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Monthly Archives: October 2009

Project 1 Rationale

Keep Smiling is an exploration in the synthesis of visual and audio elements expressing the theme (noun) of anticipation (but just as easily relating to tension and anxiety). Similarly I choose a grouping of verbs (drill, pierce, repulse, scrape, etc.) to guide my sound design.

The video begins in a very serene state, a blank screen with only a barely audible clock ticking. This is meant to communicate a relatable feeling to the audience – that of falling asleep or relaxation. It also acts as a sort of norm that will soon be disturbed with the build up of sound and image.

The first instance of this occurs when the viewer hears footsteps pass by, signifying that they are not alone. But the sound is muffled, it is occurring outside of the viewer’s room. You are still safe. This separation/privacy is broken as someone soon enters the room, the viewer is no longer alone, and the serene blank screen is replaced with a glaring white light. Now the claiming, predictable sound of the clock ticking in the left ear is challenged by aggressive noise from the right. This tension exists throughout the whole video; it is up to the viewer’s subconscious to determine when the clock has stopped ticking.

Familiar noises start to pour in, each one more aggressive then the last. There is another person in the audience’s presences but no visual or audio communication between the two. Instead the dominant sounds are sharp and metallic. There is an added flash of imagery as particular sounds occur – this is meant to disrupt the viewer, to question what they are hearing by directly placing an image in front of them. Since the image only appears for a fraction of a second the viewer cannot fixate on it for to long before being consumed by the next. This also echoes the loss of control exemplified by the static shot throughout the video.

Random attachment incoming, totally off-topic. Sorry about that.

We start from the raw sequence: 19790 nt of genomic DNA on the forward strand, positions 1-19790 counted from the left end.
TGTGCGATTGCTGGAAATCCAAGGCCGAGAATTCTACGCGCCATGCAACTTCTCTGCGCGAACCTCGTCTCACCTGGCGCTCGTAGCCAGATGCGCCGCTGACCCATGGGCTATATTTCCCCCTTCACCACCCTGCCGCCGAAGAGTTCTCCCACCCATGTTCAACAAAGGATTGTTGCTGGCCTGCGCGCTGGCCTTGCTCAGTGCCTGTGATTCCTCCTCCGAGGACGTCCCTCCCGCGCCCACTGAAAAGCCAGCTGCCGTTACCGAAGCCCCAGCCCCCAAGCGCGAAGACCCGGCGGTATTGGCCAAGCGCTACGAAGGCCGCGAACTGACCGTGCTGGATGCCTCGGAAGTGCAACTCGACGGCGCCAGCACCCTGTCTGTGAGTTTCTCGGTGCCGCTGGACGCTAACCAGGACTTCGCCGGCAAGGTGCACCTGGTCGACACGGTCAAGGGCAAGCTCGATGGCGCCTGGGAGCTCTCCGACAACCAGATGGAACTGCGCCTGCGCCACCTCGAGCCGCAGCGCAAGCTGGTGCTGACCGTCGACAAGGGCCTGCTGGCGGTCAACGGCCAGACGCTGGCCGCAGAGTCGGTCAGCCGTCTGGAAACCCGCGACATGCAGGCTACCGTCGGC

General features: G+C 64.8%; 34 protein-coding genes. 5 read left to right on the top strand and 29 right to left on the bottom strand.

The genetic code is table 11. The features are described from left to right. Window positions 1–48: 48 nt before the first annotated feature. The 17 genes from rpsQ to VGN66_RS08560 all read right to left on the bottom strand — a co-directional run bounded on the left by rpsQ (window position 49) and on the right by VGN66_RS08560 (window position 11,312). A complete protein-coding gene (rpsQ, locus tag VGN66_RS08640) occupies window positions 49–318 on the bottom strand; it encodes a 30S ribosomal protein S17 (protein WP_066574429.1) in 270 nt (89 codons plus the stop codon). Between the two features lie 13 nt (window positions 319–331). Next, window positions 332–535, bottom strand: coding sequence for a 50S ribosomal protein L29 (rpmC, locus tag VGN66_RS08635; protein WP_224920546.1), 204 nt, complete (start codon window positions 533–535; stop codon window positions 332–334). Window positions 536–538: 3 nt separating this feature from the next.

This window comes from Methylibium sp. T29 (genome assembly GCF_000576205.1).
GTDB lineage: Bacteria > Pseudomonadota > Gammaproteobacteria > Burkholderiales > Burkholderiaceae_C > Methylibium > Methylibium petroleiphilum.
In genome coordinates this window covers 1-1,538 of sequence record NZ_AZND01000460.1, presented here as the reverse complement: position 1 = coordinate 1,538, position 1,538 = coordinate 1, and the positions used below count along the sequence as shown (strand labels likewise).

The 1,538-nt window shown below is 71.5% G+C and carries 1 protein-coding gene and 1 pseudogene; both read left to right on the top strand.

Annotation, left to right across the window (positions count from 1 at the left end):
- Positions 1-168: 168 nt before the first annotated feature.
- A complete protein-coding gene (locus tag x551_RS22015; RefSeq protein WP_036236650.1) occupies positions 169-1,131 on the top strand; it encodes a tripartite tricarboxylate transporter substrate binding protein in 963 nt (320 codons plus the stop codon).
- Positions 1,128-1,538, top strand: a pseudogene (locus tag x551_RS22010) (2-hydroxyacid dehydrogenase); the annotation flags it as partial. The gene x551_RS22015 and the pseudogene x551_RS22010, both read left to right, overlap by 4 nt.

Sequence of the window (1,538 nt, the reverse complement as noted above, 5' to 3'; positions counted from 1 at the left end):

Soon the building tension approaches from the right and converges on the viewer, now filling both the right and left audio channels. The audience can now hear someone breathe over them. The sound intensives as switches are flipped and mechanical noises heard in intimate proximity. By now the intensity of the light has increased significantly. A final swallow is heard from the person who the audience has become; a sort of final presence before the viewer is completely muted by the noise of suction inside their head. Finally the dramatic dentist drill comes down in a climactic finish, breaking the connection to the light and completely drowning the audio in a piercing and grinding sound so familiar to the dentist.

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Here is the Sound Essay for ‘Keep Smiling’. Video and Rationale available above.